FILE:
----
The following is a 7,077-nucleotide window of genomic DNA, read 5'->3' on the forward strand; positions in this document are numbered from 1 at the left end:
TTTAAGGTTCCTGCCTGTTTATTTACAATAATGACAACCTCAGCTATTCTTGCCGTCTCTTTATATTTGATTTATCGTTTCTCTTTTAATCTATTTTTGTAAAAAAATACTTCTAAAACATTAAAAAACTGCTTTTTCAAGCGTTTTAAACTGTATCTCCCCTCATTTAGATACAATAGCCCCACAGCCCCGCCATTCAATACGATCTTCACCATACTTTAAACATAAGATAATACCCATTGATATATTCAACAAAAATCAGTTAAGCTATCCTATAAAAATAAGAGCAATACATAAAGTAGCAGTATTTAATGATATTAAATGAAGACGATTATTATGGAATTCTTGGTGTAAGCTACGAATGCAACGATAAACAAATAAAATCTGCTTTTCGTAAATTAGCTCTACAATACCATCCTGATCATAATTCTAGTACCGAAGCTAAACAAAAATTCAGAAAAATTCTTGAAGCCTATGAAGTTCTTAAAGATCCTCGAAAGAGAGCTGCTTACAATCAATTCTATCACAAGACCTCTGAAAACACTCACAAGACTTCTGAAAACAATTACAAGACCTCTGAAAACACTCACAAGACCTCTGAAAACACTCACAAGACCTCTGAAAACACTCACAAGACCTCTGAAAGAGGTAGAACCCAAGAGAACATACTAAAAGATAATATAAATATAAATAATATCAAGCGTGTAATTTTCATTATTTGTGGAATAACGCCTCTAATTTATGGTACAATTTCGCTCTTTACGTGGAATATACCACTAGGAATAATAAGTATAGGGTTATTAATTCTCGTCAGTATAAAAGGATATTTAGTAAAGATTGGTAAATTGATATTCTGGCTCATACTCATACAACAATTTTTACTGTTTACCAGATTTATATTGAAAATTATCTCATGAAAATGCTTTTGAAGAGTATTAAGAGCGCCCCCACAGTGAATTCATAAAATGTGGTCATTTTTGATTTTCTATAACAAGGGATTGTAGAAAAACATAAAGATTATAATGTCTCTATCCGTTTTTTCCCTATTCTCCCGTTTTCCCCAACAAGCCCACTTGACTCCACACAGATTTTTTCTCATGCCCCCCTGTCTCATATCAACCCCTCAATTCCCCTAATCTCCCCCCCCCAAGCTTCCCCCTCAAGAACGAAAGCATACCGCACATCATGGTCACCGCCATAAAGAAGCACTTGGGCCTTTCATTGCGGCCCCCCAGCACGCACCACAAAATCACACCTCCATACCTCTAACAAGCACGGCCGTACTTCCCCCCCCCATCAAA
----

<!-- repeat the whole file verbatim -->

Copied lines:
The following is a 7,077-nucleotide window of genomic DNA, read 5'->3' on the forward strand; positions in this document are numbered from 1 at the left end:
TTTAAGGTTCCTGCCTGTTTATTTACAATAATGACAACCTCAGCTATTCTTGCCGTCTCTTTATATTTGATTTATCGTTTCTCTTTTAATCTATTTTTGTAAAAAAATACTTCTAAAACATTAAAAAACTGCTTTTTCAAGCGTTTTAAACTGTATCTCCCCTCATTTAGATACAATAGCCCCACAGCCCCGCCATTCAATACGATCTTCACCATACTTTAAACATAAGATAATACCCATTGATATATTCAACAAAAATCAGTTAAGCTATCCTATAAAAATAAGAGCAATACATAAAGTAGCAGTATTTAATGATATTAAATGAAGACGATTATTATGGAATTCTTGGTGTAAGCTACGAATGCAACGATAAACAAATAAAATCTGCTTTTCGTAAATTAGCTCTACAATACCATCCTGATCATAATTCTAGTACCGAAGCTAAACAAAAATTCAGAAAAATTCTTGAAGCCTATGAAGTTCTTAAAGATCCTCGAAAGAGAGCTGCTTACAATCAATTCTATCACAAGACCTCTGAAAACACTCACAAGACTTCTGAAAACAATTACAAGACCTCTGAAAACACTCACAAGACCTCTGAAAACACTCACAAGACCTCTGAAAACACTCACAAGACCTCTGAAAGAGGTAGAACCCAAGAGAACATACTAAAAGATAATATAAATATAAATAATATCAAGCGTGTAATTTTCATTATTTGTGGAATAACGCCTCTAATTTATGGTACAATTTCGCTCTTTACGTGGAATATACCACTAGGAATAATAAGTATAGGGTTATTAATTCTCGTCAGTATAAAAGGATATTTAGTAAAGATTGGTAAATTGATATTCTGGCTCATACTCATACAACAATTTTTACTGTTTACCAGATTTATATTGAAAATTATCTCATGAAAATGCTTTTGAAGAGTATTAAGAGCGCCCCCACAGTGAATTCATAAAATGTGGTCATTTTTGATTTTCTATAACAAGGGATTGTAGAAAAACATAAAGATTATAATGTCTCTATCCGTTTTTTCCCTATTCTCCCGTTTTCCCCAACAAGCCCACTTGACTCCACACAGATTTTTTCTCATGCCCCCCTGTCTCATATCAACCCCTCAATTCCCCTAATCTCCCCCCCCCAAGCTTCCCCCTCAAGAACGAAAGCATACCGCACATCATGGTCACCGCCATAAAGAAGCACTTGGGCCTTTCATTGCGGCCCCCCAGCACGCACCACAAAATCACACCTCCATACCTCTAACAAGCACGGCCGTACTTCCCCCCCCCATCAAA